Ambrose Barker was active in the anarchist and atheist movements for 73 years. He came to London from Northamptonshire in 1878 to work as an assistant teacher at a Layton Board school, joining the Stratford Branch of the National Secular Society. He broke away to form the Stratford Dialectical and Radical Club in 1880, at which Kropotkin spoke. Barker extended his vision from radical atheism to anarchism at an early date. Between 1910 and 1914 he was associated with the Walthamstow Syndicalists, who met in the Walthamstow Workingmen’s Club, which still exists. Barker is remembered there both as Club Secretary and an anarchist.

Many of the Walthamstow Syndicalists were in the Horse Transport Union, an anarcho-syndicalist union (not a breakaway from the T & G, but a forerunner) which decayed with the trade itself.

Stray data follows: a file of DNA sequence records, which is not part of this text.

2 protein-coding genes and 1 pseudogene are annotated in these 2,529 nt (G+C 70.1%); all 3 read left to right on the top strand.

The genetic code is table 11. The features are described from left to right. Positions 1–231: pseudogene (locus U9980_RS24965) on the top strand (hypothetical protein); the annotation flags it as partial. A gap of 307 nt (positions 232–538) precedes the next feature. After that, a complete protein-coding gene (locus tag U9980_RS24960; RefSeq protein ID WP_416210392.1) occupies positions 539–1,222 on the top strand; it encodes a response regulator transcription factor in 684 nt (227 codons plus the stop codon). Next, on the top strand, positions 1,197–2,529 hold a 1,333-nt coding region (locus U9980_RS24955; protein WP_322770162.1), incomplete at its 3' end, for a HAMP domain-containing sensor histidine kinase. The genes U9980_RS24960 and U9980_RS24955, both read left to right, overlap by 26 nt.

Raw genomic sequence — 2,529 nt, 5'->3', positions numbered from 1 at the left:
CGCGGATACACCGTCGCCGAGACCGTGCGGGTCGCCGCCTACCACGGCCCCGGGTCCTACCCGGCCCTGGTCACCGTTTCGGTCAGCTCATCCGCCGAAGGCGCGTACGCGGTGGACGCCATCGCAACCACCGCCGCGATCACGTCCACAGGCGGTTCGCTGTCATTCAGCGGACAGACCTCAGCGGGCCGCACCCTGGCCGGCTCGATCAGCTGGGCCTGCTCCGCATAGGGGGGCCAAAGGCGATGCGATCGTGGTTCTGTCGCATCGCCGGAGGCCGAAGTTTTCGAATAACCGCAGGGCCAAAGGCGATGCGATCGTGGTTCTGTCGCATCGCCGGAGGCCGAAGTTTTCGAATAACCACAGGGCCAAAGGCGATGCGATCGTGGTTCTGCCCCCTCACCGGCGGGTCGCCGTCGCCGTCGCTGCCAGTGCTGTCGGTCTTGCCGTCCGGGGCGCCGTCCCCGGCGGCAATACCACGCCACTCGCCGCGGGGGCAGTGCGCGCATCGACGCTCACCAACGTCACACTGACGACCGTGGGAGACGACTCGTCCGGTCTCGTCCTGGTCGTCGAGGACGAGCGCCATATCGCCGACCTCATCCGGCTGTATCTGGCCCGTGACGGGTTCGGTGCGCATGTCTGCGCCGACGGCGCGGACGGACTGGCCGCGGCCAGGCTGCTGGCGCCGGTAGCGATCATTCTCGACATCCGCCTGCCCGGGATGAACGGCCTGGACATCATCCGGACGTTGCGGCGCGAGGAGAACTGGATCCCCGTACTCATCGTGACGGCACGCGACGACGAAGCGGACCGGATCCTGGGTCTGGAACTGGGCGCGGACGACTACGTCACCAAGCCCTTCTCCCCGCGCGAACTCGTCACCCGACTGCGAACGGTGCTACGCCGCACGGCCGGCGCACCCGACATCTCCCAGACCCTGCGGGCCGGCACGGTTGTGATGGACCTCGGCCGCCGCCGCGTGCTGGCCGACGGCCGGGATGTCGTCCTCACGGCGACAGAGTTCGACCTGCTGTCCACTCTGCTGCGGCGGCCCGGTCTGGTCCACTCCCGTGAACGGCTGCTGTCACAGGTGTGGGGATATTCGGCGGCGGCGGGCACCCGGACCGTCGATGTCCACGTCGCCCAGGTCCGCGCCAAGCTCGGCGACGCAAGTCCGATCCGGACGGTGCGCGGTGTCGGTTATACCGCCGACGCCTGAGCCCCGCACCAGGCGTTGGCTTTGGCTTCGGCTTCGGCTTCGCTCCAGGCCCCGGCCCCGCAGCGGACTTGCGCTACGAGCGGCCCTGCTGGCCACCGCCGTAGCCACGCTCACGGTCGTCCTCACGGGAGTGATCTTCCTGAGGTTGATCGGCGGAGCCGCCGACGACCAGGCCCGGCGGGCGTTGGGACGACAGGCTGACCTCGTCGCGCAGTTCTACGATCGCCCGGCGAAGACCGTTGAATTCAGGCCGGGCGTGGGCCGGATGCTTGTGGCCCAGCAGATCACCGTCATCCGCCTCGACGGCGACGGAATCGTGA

Ambrose Barker helped John Turner and George Cores form the London freedom Group (1930–36) and was involved in the Walthamstow Workingmen’s Club 1892–1953 (Secretary until 1950) and wrote a book on its history. His companion Ella Twynan wrote several pamphlets for the NSS and was involved in the anarchist and anti-militarist movements. During World War I she was one of the international delegation which went to Sweden to discuss international socialist opposition to the war.

After Barker died she was involved with the NSS to a greater extent but came to the first meeting of the “Cuddon’s” Group, which later became “Black Flag”. It was she who suggested the name “Cuddon’s Cosmopolitan Review” after the paper published in 1861 by Ambrose Cuddon, Junior, who she claimed was the first self declared anarchist in Britain. A direct connection with the Chartist and Luddite movements, he welcomed Bakunin to London (“The Working Man” 1862, successor to CCR)